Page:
Housed in the Southwest Institute for Research on Women (SIROW), WISE prides itself on not only utilizing research to inform our programming, but also engaging in research and evaluation projects that help build knowledge around the barriers women and girls face and effective ways to support diversity and inclusion efforts. Please find below information on some of our recent research and evaluation projects. For information on working with WISE, contact Dr. Stephanie Murphy at firstname.lastname@example.org.
An Intersectional Analysis of STEM Student Outcomes
Drawing on earlier analysis of female students in particular, this report takes an intersectional approach to understanding STEM student outcomes at the University of Arizona. Drawing on over 40,000 student records from between 2014-2020, we analyzed entry, persistence, and graduation trends among female, under-represented minority, first generation college going, and Pell eligible students at the institutional, college, and departmental scales. The results demonstrat staistically significant disparities in some STEM student outcomes across teh instersectional groups and offer a more fine-tuned analysis of these demographic factors shape the liklihood that students will enter, persist, or succeed in STEM at the University of Arizona. This report provides data and insights critical to informing institutional policies and practicies focused on addressing disparities in STEM student outcomes at various scales. This report was made possible with funding from the UA Office of Societal Impacts and Technology and Research Initiative Fund.
Read the full report HERE.
COVID-Related Impacts on STEM Students
While early research indicates that students overall are experiencing negative impacts due to the COVID-19 pandemic, the unique characteristics of STEM fields raise important questions regarding how STEM students in particular are being impacted. In May 2020, researchers with WISE and SIROW (the Southwest Institute for Research on Women) carried out a survey of over 500 University of Arizona STEM students to examine COVID-impacts on academic experiences and progress; STEM persistence; and STEM related career and professional development. Follow the links below to access reports on our findings, as well as slides that summarize associated policy recommendations.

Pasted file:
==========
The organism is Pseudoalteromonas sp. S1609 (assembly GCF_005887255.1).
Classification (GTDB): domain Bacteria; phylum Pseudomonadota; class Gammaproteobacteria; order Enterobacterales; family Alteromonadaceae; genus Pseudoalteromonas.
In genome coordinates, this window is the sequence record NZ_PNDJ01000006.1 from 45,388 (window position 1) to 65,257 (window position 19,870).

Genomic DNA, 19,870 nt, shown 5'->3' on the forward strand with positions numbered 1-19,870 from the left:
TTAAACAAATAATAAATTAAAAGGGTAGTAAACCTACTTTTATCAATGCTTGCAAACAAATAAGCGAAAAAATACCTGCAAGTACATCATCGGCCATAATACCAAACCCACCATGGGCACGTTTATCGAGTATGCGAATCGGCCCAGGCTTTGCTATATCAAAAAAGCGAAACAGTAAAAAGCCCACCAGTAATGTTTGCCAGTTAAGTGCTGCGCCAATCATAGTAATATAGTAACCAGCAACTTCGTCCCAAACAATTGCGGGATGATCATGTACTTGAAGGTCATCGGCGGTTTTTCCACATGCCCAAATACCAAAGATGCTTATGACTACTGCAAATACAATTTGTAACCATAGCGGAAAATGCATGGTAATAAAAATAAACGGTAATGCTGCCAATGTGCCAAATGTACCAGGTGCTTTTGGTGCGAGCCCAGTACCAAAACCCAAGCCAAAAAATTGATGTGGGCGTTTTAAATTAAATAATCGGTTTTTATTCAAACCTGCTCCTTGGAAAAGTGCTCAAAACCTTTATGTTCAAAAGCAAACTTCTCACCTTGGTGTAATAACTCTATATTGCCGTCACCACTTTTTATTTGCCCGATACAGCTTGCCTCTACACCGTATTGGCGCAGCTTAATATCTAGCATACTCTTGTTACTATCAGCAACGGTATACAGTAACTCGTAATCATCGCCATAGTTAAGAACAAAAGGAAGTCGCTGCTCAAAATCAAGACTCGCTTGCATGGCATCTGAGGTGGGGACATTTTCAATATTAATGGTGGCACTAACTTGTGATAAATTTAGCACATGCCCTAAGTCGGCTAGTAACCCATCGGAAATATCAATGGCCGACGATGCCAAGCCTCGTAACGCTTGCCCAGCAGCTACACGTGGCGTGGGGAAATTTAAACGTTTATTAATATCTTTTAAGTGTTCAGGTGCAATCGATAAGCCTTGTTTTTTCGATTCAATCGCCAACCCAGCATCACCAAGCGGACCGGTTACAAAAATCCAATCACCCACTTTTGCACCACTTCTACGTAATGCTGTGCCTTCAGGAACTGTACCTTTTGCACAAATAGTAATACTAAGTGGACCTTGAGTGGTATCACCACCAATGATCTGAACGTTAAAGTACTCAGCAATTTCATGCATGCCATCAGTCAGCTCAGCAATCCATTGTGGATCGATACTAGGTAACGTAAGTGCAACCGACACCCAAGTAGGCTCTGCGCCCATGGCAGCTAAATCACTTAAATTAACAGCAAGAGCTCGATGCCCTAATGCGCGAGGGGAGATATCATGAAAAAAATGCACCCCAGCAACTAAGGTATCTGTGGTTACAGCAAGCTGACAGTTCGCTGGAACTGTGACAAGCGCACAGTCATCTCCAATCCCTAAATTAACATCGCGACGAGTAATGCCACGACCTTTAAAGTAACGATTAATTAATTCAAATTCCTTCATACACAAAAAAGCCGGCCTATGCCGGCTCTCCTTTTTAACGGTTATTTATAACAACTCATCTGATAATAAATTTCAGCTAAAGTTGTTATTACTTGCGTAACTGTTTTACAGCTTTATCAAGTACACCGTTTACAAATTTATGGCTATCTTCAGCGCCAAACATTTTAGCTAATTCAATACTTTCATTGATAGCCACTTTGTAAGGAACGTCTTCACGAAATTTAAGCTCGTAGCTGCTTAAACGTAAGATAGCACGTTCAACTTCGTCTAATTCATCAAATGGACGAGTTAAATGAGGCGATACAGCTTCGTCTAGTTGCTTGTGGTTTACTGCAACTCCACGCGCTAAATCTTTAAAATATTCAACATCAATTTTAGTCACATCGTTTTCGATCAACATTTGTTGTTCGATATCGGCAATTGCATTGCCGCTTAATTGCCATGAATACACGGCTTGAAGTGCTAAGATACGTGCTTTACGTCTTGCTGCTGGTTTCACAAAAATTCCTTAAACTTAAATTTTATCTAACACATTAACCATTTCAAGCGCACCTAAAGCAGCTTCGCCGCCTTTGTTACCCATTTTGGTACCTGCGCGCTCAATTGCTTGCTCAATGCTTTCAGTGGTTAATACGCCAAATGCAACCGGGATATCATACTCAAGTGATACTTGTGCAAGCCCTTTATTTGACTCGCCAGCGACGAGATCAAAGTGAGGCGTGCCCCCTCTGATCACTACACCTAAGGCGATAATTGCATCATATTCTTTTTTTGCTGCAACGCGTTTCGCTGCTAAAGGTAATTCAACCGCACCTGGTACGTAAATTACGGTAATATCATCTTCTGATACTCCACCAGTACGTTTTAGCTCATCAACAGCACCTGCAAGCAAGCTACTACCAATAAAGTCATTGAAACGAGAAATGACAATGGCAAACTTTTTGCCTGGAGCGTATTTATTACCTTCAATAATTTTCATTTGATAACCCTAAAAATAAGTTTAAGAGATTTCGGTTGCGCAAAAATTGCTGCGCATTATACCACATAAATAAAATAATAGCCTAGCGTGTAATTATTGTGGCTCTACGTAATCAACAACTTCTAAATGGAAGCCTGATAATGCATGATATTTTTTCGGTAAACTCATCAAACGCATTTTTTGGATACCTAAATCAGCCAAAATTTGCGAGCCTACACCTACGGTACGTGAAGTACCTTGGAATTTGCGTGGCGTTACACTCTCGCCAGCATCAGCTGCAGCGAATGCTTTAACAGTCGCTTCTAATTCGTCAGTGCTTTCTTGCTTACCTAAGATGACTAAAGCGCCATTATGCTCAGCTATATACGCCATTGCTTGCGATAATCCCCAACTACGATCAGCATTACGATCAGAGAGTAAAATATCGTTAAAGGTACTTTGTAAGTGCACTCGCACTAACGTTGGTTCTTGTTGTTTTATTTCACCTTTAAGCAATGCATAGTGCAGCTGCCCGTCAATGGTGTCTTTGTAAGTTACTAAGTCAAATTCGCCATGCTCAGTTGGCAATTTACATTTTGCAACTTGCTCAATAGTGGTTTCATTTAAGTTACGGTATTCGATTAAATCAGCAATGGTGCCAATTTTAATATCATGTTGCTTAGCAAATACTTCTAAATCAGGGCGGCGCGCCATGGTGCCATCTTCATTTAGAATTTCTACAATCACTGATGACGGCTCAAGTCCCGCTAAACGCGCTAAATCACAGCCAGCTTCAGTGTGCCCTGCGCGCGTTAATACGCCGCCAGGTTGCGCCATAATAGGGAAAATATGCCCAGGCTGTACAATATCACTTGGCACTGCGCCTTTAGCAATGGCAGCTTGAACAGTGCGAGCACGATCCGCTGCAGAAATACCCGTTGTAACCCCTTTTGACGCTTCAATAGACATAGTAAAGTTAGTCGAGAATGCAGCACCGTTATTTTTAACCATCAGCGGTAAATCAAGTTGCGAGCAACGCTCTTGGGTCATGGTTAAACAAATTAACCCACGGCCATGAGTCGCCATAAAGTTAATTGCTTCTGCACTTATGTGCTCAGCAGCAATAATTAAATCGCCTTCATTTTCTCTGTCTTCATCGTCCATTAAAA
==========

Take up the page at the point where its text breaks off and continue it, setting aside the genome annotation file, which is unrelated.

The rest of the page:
The Status of Women in STEM at the University of Arizona
While individual colleges and departments often track (in formal and informal ways) demographic trends among their students, there is yet to be a cross-institutional analysis of women’s entry, persistence, and success across STEM fields at UA. This report fills this knowledge gap by providing an overview of enrollment, persistence, and graduation rates of women students in comparison to their men counterparts across STEM colleges and departments. Specifically, this report focuses on the four main UA colleges where students pursue undergraduate STEM degrees: Agriculture and Life Sciences; Engineering; Optical Sciences; and Science. Due to the limitations of existing data sets, this report focuses on the undergraduate student population. This report was made possible with funding from the University of Arizona Office of the Provost. Click HERE to read the full report.
Asset Mapping for Equity in STEM
Diving into Task Assignment Bias is an educational innovation and evaluation project funded by the Engineering Information Foundation. This project aims to foster equity in group-based STEM educational environments by providing educators with a set of tools and procedures they can implement with students in order to foster equity-mindedness and reduce task assignment bias. Through this project, we have developed and impelmented trainings relevant for 5-12 grade STEM educators on asset-mapping and related tools. We then follow a subset of educators throughout their experience implementing these strategies with their students. This project is based on a highly successful model developed and implemented at Worcester Polytechnic Institute by Lisa Stoddard and Geoff Pfeifer.